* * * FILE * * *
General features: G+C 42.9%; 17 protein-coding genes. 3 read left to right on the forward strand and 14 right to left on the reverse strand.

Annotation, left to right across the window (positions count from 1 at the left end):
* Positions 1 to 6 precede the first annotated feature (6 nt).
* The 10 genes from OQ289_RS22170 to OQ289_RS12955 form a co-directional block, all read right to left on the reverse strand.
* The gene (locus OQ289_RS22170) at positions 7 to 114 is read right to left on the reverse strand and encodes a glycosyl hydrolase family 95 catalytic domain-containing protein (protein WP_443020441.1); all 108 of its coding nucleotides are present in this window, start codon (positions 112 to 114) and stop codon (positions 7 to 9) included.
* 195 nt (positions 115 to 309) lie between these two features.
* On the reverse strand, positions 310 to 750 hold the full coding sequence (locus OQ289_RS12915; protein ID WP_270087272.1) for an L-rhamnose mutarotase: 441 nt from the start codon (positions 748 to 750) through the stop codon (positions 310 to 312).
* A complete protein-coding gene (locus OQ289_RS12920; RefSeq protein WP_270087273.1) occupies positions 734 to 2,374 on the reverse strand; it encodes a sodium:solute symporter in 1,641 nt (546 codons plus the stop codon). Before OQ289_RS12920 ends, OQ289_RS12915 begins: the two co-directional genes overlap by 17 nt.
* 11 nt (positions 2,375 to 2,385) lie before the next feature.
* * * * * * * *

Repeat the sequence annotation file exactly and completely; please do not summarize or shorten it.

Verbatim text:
General features: G+C 42.9%; 17 protein-coding genes. 3 read left to right on the forward strand and 14 right to left on the reverse strand.

Annotation, left to right across the window (positions count from 1 at the left end):
* Positions 1 to 6 precede the first annotated feature (6 nt).
* The 10 genes from OQ289_RS22170 to OQ289_RS12955 form a co-directional block, all read right to left on the reverse strand.
* The gene (locus OQ289_RS22170) at positions 7 to 114 is read right to left on the reverse strand and encodes a glycosyl hydrolase family 95 catalytic domain-containing protein (protein WP_443020441.1); all 108 of its coding nucleotides are present in this window, start codon (positions 112 to 114) and stop codon (positions 7 to 9) included.
* 195 nt (positions 115 to 309) lie between these two features.
* On the reverse strand, positions 310 to 750 hold the full coding sequence (locus OQ289_RS12915; protein ID WP_270087272.1) for an L-rhamnose mutarotase: 441 nt from the start codon (positions 748 to 750) through the stop codon (positions 310 to 312).
* A complete protein-coding gene (locus OQ289_RS12920; RefSeq protein WP_270087273.1) occupies positions 734 to 2,374 on the reverse strand; it encodes a sodium:solute symporter in 1,641 nt (546 codons plus the stop codon). Before OQ289_RS12920 ends, OQ289_RS12915 begins: the two co-directional genes overlap by 17 nt.
* 11 nt (positions 2,375 to 2,385) lie before the next feature.